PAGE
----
Having actually gotten chilly in the night (which was a surprise, given we hit the hay with about 65 or so degrees), we arose bundled in sweat-wear, fixed the usual tea and coffee, and ate stone-cut oatmeal for breakfast.
That was the perfect start to our first real training ride of the bicycling season. At about 10A we began a mapped “loop” that started at the Chippokes Plantation proper (just up from the campground), and would have taken us to Fort Huger, out a penninsula into the James River, as well as Bacon’s Castle, a local destination hereabouts. The Fort was built in 1861, but as it turned out, we skipped that out-and-back part of the mapped ride, since it fell around mile 28, and both of us were ready to get off the bikes by then.
But I’m getting ahead of myself.
The weather forecast for the day’s ride had improved—it called for showers later in the day than what the prediction had been, so we were pretty certain we wouldn’t get wet. In addition, the temps were mild and the humidity was waaaay low. So we intended to ride as much of the mapped trail (along back roads, not along a bike trail) as we thought we could manage. Taken all together, if we were going strictly by the map, it would have been a 50-ish mile ride. Neither of us thought we were up to that level for our first day, and there were roads marked on the map to imagine one could shorten the ride and still cover a lot of the opportunities the route presented.
Starting at home, the Chippokes Plantation house itself is made of brick, and there were a few guys working on a brick entryway sign or gate or something across the walkway to the house, so we didn’t go into the yard. And from the parking area, you couldn’t see the main building very well. So I didn’t get a photo, even though the gardens surrounding the house looked lovely.
We rode a while longer through the flatlands and agricultural areas, which was really pretty and good cycling. Although riding along flat roads is, in the most obvious respect, easier than climbing a lot of hills (which of course, is why we’re here in the first place, to begin training in an “easier” environment), the downside is that you’re sitting on the saddle of the bike without respite when you’re pedaling into the wind through farmland with few windbreaks. But that part of our bicycling needs “training” too, after all.
We saw several older homes with four chimneys at the four-square corners of the “typical” two-story, rectangular farmhouse. Several were in seriously deteriorated states, which was sad to see. Other wrecks included a church, and many barns, plus a fairly new home that had obviously experienced a chimney fire recently.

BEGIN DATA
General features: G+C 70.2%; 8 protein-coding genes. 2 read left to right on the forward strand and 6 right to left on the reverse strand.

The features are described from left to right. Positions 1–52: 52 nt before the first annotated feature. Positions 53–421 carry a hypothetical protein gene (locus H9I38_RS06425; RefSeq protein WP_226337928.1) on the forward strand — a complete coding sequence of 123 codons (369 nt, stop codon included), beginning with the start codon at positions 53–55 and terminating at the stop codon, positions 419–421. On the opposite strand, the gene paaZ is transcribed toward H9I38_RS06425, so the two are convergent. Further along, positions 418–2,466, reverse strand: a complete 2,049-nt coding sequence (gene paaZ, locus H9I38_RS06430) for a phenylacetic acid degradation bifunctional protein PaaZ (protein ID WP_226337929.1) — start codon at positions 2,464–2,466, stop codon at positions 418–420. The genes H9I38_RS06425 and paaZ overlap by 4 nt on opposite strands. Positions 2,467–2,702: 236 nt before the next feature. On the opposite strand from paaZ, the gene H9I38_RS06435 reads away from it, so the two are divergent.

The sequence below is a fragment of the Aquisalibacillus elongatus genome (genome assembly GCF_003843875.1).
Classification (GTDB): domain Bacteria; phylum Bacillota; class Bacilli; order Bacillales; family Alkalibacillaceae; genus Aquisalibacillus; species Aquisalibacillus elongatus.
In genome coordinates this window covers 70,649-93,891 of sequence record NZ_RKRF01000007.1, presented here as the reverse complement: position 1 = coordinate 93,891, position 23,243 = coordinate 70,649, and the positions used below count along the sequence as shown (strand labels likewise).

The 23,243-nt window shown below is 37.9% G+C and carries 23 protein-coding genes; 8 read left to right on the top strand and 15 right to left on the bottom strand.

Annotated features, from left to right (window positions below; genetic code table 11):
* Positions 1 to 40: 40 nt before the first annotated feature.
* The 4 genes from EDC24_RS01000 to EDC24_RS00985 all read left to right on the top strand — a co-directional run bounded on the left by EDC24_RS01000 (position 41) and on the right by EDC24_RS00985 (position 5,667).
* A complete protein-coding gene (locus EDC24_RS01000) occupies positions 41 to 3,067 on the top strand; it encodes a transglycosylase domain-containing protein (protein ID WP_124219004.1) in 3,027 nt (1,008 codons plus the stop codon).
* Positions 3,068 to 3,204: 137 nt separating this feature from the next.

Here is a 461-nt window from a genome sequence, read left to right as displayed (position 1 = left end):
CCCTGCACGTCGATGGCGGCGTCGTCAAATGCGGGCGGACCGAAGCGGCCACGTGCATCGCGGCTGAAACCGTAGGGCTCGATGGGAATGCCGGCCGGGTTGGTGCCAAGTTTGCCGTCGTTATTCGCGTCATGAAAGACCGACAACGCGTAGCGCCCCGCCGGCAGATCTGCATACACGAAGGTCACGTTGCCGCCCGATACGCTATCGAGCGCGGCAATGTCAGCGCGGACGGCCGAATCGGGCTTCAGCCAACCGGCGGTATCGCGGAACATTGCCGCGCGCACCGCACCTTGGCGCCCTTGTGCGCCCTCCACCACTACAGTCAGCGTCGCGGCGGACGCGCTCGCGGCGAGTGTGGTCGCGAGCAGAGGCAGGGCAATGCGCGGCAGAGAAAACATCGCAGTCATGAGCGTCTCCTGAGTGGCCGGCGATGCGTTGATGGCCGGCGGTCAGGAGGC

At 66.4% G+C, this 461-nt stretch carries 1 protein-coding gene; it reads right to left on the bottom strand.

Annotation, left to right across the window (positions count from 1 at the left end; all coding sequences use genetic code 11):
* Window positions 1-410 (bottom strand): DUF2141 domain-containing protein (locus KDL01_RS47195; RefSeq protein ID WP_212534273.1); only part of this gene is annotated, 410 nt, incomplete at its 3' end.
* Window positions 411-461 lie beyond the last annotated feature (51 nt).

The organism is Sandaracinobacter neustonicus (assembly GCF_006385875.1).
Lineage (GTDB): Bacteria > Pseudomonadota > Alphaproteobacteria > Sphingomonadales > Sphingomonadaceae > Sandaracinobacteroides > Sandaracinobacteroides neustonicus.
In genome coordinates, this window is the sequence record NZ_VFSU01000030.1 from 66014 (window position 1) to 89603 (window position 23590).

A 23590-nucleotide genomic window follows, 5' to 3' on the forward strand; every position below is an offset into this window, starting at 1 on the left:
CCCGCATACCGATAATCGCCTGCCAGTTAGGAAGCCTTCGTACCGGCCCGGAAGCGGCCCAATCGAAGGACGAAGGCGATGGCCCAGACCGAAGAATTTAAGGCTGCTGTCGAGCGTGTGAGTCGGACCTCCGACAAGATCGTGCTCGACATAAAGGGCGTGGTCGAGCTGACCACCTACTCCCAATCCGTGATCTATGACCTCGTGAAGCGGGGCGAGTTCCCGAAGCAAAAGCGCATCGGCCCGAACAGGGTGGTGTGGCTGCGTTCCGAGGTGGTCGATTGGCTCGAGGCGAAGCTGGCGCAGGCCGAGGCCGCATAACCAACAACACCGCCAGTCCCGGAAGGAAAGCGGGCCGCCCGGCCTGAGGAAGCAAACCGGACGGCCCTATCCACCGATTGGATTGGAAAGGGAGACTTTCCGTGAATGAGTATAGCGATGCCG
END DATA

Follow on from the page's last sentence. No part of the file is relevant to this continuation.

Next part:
We took a wrong turn somewhere (the map didn’t include many route numbers and the geography didn’t include many road names) and headed into Surry by mistake. But that worked out well, as we found Anna’s Italian restaurant in time for lunch. We both had fish filet sandwiches that were quite tasty.
Our “detour” cost us 14 miles, since we returned to the junction where we had made the wrong turn and carried on along the route. As we neared the river again (and we saw some of those rain clouds gathering in front of us) we began to really hit the wind. We thought there might be a way to “truncate” the mapped route, shaving off a few miles, but the roads shown on the map were gravel and sand, and each opportunity we might have considered included “private” signs and gates.
So we simply carried on as, by this time, we were headed back toward the State Park anyway. But by about mile 28-ish, when we had the opportunity to head out to the river to see Fort Huger, we declined. Bacon’s Castle was also at this end of the loop, and was “on the way” home, so we paused briefly to note that more construction was happening on that structure, too. So again, we did not go in. We did stop long enough to have a small energy boost in the form of a fruit bar.
While I’m sorry we did not get out to Ft. Huger, mainly because it was on the water, and we did not see the river all day (nor much in the way of interesting bird life), we were both ready to get back. The weather had held, the wind wasn’t brutal, the sun wasn’t cooking us, and the traffic volume was very low. It was, all things considered, an excellent first day’s training ride. We logged 38 miles in 3 or so hours of riding time, clocking an average of 12.5 miles per hour.